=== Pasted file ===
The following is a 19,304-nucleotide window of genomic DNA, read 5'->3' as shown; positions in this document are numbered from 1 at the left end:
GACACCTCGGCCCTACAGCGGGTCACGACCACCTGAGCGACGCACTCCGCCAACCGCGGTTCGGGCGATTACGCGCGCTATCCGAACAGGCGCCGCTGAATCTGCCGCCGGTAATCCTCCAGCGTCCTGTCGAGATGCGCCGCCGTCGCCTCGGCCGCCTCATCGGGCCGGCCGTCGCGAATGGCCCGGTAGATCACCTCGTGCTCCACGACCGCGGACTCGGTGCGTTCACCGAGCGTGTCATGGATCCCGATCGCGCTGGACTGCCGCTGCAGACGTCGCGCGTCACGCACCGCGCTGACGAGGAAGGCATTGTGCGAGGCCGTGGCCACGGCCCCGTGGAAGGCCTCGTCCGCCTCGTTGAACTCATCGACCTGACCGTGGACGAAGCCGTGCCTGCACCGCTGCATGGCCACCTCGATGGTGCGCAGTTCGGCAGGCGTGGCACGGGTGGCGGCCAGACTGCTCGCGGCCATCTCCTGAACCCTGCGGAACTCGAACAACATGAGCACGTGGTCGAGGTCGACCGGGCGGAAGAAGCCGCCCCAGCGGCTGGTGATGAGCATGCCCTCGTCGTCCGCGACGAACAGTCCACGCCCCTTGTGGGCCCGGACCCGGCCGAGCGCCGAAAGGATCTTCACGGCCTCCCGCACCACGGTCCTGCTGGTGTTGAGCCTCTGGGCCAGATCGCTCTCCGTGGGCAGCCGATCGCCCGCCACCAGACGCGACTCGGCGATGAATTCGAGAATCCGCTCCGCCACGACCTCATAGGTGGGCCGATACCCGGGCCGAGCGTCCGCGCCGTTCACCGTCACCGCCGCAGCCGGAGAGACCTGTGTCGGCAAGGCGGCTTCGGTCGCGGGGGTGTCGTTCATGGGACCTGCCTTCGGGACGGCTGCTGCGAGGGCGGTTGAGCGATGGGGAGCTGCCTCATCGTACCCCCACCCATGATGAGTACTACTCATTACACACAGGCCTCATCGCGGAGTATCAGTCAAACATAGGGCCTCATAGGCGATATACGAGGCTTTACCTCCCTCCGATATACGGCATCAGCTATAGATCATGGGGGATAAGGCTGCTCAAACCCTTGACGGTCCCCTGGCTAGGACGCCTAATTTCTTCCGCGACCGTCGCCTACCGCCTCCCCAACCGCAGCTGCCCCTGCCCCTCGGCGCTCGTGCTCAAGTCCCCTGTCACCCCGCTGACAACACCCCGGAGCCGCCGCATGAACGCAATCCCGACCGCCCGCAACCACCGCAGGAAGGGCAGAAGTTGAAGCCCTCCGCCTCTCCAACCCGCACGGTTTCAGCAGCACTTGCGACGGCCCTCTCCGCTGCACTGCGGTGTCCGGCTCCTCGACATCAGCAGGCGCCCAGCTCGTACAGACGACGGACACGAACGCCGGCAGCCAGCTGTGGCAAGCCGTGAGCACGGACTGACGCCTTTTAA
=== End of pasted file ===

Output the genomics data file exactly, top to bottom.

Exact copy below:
The following is a 19,304-nucleotide window of genomic DNA, read 5'->3' as shown; positions in this document are numbered from 1 at the left end:
GACACCTCGGCCCTACAGCGGGTCACGACCACCTGAGCGACGCACTCCGCCAACCGCGGTTCGGGCGATTACGCGCGCTATCCGAACAGGCGCCGCTGAATCTGCCGCCGGTAATCCTCCAGCGTCCTGTCGAGATGCGCCGCCGTCGCCTCGGCCGCCTCATCGGGCCGGCCGTCGCGAATGGCCCGGTAGATCACCTCGTGCTCCACGACCGCGGACTCGGTGCGTTCACCGAGCGTGTCATGGATCCCGATCGCGCTGGACTGCCGCTGCAGACGTCGCGCGTCACGCACCGCGCTGACGAGGAAGGCATTGTGCGAGGCCGTGGCCACGGCCCCGTGGAAGGCCTCGTCCGCCTCGTTGAACTCATCGACCTGACCGTGGACGAAGCCGTGCCTGCACCGCTGCATGGCCACCTCGATGGTGCGCAGTTCGGCAGGCGTGGCACGGGTGGCGGCCAGACTGCTCGCGGCCATCTCCTGAACCCTGCGGAACTCGAACAACATGAGCACGTGGTCGAGGTCGACCGGGCGGAAGAAGCCGCCCCAGCGGCTGGTGATGAGCATGCCCTCGTCGTCCGCGACGAACAGTCCACGCCCCTTGTGGGCCCGGACCCGGCCGAGCGCCGAAAGGATCTTCACGGCCTCCCGCACCACGGTCCTGCTGGTGTTGAGCCTCTGGGCCAGATCGCTCTCCGTGGGCAGCCGATCGCCCGCCACCAGACGCGACTCGGCGATGAATTCGAGAATCCGCTCCGCCACGACCTCATAGGTGGGCCGATACCCGGGCCGAGCGTCCGCGCCGTTCACCGTCACCGCCGCAGCCGGAGAGACCTGTGTCGGCAAGGCGGCTTCGGTCGCGGGGGTGTCGTTCATGGGACCTGCCTTCGGGACGGCTGCTGCGAGGGCGGTTGAGCGATGGGGAGCTGCCTCATCGTACCCCCACCCATGATGAGTACTACTCATTACACACAGGCCTCATCGCGGAGTATCAGTCAAACATAGGGCCTCATAGGCGATATACGAGGCTTTACCTCCCTCCGATATACGGCATCAGCTATAGATCATGGGGGATAAGGCTGCTCAAACCCTTGACGGTCCCCTGGCTAGGACGCCTAATTTCTTCCGCGACCGTCGCCTACCGCCTCCCCAACCGCAGCTGCCCCTGCCCCTCGGCGCTCGTGCTCAAGTCCCCTGTCACCCCGCTGACAACACCCCGGAGCCGCCGCATGAACGCAATCCCGACCGCCCGCAACCACCGCAGGAAGGGCAGAAGTTGAAGCCCTCCGCCTCTCCAACCCGCACGGTTTCAGCAGCACTTGCGACGGCCCTCTCCGCTGCACTGCGGTGTCCGGCTCCTCGACATCAGCAGGCGCCCAGCTCGTACAGACGACGGACACGAACGCCGGCAGCCAGCTGTGGCAAGCCGTGAGCACGGACTGACGCCTTTTAA